I've now had three Tonic Clonic seizures on my horse and she will usually sense when they are occuring and stop. In September 2010, I went to my first "A" horse show. It's a more advanced level of showing. There, I was the only junior rider in my class, competing against a group professionals. Perla, my horse, and I competed four days straight. We went for the money on the last day, and placed third and fourth in my divisions. Tight turns and the time of my life allowed me to become Reserve Champion. Even on a Bad Brain Day (BBD) I'll go down to the barn and give Perla a couple treats or just ride. This instantly turns my Bad Brain Day turns into a Better Brain Day. Perla and I are now jumping as high as 4'3" with hope to jump even higher in the future. Olympics here we come – eventually.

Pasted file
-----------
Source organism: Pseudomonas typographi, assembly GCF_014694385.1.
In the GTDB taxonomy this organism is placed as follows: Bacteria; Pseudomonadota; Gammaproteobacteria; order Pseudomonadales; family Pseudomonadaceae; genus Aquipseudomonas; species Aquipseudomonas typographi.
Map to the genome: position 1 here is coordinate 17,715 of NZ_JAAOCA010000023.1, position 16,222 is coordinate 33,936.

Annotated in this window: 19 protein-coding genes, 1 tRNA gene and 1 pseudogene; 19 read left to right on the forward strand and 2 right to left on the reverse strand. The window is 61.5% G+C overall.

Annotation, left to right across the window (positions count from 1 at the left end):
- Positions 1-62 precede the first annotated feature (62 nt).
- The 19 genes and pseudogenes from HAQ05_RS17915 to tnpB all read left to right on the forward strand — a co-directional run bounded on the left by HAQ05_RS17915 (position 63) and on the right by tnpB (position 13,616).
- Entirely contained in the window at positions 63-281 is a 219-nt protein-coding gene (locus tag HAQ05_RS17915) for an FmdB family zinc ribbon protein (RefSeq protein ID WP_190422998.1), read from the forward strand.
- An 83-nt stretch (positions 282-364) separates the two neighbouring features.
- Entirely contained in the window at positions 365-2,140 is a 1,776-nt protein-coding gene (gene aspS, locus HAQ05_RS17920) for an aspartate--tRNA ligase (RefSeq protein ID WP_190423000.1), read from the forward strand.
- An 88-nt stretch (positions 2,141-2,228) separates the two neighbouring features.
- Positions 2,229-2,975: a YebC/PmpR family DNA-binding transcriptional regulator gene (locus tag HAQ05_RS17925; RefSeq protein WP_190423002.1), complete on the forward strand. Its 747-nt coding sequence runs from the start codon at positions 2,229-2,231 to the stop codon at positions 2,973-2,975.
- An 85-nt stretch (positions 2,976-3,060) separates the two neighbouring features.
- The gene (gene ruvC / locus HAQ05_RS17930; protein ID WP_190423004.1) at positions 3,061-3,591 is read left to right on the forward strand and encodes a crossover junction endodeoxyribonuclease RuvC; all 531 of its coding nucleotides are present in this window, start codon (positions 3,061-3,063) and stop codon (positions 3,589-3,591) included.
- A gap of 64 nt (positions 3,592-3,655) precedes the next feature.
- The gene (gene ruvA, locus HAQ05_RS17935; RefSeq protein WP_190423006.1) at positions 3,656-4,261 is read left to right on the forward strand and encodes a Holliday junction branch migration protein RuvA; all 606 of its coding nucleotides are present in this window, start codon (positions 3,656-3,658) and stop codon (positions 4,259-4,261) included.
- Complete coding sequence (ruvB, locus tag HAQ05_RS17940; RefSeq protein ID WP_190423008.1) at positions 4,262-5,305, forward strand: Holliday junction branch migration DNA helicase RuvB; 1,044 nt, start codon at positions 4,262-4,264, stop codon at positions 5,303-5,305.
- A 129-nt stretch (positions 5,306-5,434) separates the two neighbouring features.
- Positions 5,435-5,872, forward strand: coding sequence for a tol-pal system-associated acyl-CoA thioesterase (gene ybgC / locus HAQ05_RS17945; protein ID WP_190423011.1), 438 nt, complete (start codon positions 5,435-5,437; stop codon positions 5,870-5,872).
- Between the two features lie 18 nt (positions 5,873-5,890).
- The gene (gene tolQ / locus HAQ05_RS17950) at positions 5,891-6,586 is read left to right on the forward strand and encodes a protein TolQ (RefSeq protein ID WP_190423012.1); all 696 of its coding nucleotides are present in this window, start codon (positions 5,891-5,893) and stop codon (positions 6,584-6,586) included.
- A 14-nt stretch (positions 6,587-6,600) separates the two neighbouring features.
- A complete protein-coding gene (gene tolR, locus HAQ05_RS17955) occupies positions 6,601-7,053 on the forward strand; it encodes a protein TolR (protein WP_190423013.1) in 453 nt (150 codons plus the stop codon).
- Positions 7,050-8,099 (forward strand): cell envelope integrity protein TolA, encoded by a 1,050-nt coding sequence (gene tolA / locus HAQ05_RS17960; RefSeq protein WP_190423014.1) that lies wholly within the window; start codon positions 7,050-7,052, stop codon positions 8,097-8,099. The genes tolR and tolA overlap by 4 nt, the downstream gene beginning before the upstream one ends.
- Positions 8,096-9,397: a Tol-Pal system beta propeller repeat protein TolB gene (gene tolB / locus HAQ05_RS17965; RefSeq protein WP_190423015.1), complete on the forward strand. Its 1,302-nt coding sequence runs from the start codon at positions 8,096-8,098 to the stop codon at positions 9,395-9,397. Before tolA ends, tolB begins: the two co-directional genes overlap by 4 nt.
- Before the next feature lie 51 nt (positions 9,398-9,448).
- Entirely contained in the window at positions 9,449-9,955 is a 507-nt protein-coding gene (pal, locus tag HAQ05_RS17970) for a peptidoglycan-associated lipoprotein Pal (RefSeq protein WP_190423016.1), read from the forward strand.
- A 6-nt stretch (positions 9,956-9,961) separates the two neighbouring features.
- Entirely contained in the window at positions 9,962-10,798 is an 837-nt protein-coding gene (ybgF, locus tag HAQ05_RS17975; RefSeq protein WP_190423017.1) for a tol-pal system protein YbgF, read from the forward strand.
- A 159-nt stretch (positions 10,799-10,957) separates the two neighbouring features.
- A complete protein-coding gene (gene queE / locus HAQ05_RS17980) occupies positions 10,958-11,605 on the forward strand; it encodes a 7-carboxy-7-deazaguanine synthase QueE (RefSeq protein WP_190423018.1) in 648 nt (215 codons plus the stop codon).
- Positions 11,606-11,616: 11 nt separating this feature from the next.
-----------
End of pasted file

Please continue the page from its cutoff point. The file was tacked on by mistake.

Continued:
I learned to ski before I learned to walk, joining the freestyle ski program when I was seven. The early mornings were hard and I missed a couple years of skiing trying to get a hold on my epilepsy. The chairlift wasn't the safest place for me to be. Solution: a climbing harness, daisy chain, and carabineers. We cut off the legs on the harness and put it through the belt loops on my ski pants as if it were a belt. Attached to it was a daisy chain with a carabineer on the end. I take the daisy chain and throw it around the back of the chairlift, and then connect the daisy chain to the harness, just like a seat belt, but the buckle is the carabineer buckled into the harness. After countless years in the program, competing around Colorado, the program director asked me to be a coach in training. For three more years I interned as a coach and became a more aggressive skier in the moguls. For another two years I was an assistant coach. And finally, I became a paid coach, still learning everyday. In 2009, I received my Professional Ski Instructors of America Level One Certification. Every year, before the season starts, I participate in a parent-coaches meeting where I introduce myself, share my situation, and provide them with information. Some of the parents shake my hand, while others walk away. When I find out who my group is on the first day, I tell them about seizures, what to do when a seizure occurs and what my harness does. Most of the kids want to ride on the chair with me to see the harness. I've found knowledge to be the key to living with epilepsy. This past year I interned with a ski patrol. On my third day interning with them I had a seizure and fell into a patroler's arms as we were heading up to do avalanche control. Later I found myself in a toboggan with oxygen.